BISMARCK — North Dakota's first electronic detection dog has died just two months after beginning work with the state's Bureau of Criminal Investigation.
Special Agent Hex collapsed and died Jan. 31 in Fargo a short time after assisting on a search warrant in central North Dakota, Attorney General Wayne Stenehjem said.
During a routine checkup on Jan. 22, a veterinarian found the yellow Labrador had an abnormally shaped heart with arrhythmia in the lower ventricle. Further tests showed a cancerous growth on the inside of Hex's heart wall that prevented any kind of surgical operation, agency spokeswoman Liz Brocker wrote in an email.
The dog did not appear to be in pain and was thought to have several months to live, so he continued working with his handler, Special Agent Jesse Smith.
Stenehjem said Hex's death was very sad and noted that he will be missed most by Smith and his family, who took care of the dog at their home.
"Anyone who has ever had a pet knows that it can be difficult to lose a pet," Stenehjem said. "You feel for (the Smith family) because you get connected with the pet."
Stenehjem granted the 2-year-old dog an official badge in December after a demonstration of his impressive nose. Hex was specially trained to detect hard drives, computer chips and cell phones, which is most useful during child pornography and drug busts.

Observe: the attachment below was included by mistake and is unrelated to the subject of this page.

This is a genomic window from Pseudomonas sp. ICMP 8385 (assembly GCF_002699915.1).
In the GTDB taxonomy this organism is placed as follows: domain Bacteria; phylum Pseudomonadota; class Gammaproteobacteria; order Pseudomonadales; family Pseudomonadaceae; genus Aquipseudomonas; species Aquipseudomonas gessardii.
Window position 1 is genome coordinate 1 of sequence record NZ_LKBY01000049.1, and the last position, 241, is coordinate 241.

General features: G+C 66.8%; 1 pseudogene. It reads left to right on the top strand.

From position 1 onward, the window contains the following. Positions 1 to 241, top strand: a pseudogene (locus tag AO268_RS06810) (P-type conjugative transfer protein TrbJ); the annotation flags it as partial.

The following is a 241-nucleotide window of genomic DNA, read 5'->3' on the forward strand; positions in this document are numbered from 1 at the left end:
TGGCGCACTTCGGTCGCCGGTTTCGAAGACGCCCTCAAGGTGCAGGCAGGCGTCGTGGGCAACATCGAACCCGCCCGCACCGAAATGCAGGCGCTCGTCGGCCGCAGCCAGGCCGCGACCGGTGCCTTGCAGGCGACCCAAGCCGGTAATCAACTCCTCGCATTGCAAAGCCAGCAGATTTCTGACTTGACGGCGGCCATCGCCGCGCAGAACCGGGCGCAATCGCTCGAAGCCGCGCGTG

The dog helped on six cases, proving his worth in the short time he had as a member of the bureau's cyber crime unit, Stenehjem said.
Before joining the bureau, Hex spent several months in training with Todd Jordan in Indiana. Jordan gained notoriety in 2015 after Bear, a black Labrador he trained, played a critical role in the FBI operation that put former Subway spokesman Jared Fogle in prison on child porn charges.
Hex was taught to sniff out a chemical used in the manufacturing of electronic storage devices and then rewarded with food after indicating the location of the device to a trained handler, Jordan told Forum News Service in December. At the time, Jordan said Hex was "a fantastic worker" with "a goofy personality that everyone will love."
The bureau received Hex via a donation from Operation Underground Railroad, a California-based non-profit that aims to assist governments in efforts to stop human trafficking and the spread of child pornography. NBC reported that the specially trained dogs cost nearly $20,000.
Stenehjem said the bureau will receive another talented dog from Jordan's company at no cost to the state. Smith will again serve as the handler and caretaker of the dog.